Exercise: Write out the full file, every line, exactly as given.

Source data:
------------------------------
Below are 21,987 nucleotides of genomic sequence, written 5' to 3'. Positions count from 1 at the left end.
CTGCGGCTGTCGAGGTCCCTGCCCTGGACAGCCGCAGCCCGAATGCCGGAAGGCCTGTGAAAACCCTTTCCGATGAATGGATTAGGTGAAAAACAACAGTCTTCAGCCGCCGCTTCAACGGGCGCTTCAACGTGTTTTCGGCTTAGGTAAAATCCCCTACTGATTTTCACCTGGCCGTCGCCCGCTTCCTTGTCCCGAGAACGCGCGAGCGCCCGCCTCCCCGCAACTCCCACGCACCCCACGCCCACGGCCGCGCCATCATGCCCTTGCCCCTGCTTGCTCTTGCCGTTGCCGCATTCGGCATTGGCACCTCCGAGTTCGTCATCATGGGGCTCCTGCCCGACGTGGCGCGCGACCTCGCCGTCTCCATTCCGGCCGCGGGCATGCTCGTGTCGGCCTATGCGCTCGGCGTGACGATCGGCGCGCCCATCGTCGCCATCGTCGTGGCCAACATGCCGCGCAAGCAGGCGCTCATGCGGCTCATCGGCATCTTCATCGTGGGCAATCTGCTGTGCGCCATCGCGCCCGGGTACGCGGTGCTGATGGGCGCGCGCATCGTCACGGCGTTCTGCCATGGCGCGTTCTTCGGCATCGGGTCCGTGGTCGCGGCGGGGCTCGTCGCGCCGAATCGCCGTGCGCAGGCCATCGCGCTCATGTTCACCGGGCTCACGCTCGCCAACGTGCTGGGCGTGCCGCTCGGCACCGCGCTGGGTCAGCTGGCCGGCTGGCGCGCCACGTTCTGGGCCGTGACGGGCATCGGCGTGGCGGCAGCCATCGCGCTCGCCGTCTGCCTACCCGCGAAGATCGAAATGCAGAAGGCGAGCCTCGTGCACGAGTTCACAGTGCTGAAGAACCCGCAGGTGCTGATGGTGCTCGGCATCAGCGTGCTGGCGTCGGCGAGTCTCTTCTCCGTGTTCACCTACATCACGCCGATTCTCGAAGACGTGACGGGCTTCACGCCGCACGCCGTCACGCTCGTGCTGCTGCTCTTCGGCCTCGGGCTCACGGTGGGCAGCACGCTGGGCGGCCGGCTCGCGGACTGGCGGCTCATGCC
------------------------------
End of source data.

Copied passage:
Below are 21,987 nucleotides of genomic sequence, written 5' to 3'. Positions count from 1 at the left end.
CTGCGGCTGTCGAGGTCCCTGCCCTGGACAGCCGCAGCCCGAATGCCGGAAGGCCTGTGAAAACCCTTTCCGATGAATGGATTAGGTGAAAAACAACAGTCTTCAGCCGCCGCTTCAACGGGCGCTTCAACGTGTTTTCGGCTTAGGTAAAATCCCCTACTGATTTTCACCTGGCCGTCGCCCGCTTCCTTGTCCCGAGAACGCGCGAGCGCCCGCCTCCCCGCAACTCCCACGCACCCCACGCCCACGGCCGCGCCATCATGCCCTTGCCCCTGCTTGCTCTTGCCGTTGCCGCATTCGGCATTGGCACCTCCGAGTTCGTCATCATGGGGCTCCTGCCCGACGTGGCGCGCGACCTCGCCGTCTCCATTCCGGCCGCGGGCATGCTCGTGTCGGCCTATGCGCTCGGCGTGACGATCGGCGCGCCCATCGTCGCCATCGTCGTGGCCAACATGCCGCGCAAGCAGGCGCTCATGCGGCTCATCGGCATCTTCATCGTGGGCAATCTGCTGTGCGCCATCGCGCCCGGGTACGCGGTGCTGATGGGCGCGCGCATCGTCACGGCGTTCTGCCATGGCGCGTTCTTCGGCATCGGGTCCGTGGTCGCGGCGGGGCTCGTCGCGCCGAATCGCCGTGCGCAGGCCATCGCGCTCATGTTCACCGGGCTCACGCTCGCCAACGTGCTGGGCGTGCCGCTCGGCACCGCGCTGGGTCAGCTGGCCGGCTGGCGCGCCACGTTCTGGGCCGTGACGGGCATCGGCGTGGCGGCAGCCATCGCGCTCGCCGTCTGCCTACCCGCGAAGATCGAAATGCAGAAGGCGAGCCTCGTGCACGAGTTCACAGTGCTGAAGAACCCGCAGGTGCTGATGGTGCTCGGCATCAGCGTGCTGGCGTCGGCGAGTCTCTTCTCCGTGTTCACCTACATCACGCCGATTCTCGAAGACGTGACGGGCTTCACGCCGCACGCCGTCACGCTCGTGCTGCTGCTCTTCGGCCTCGGGCTCACGGTGGGCAGCACGCTGGGCGGCCGGCTCGCGGACTGGCGGCTCATGCC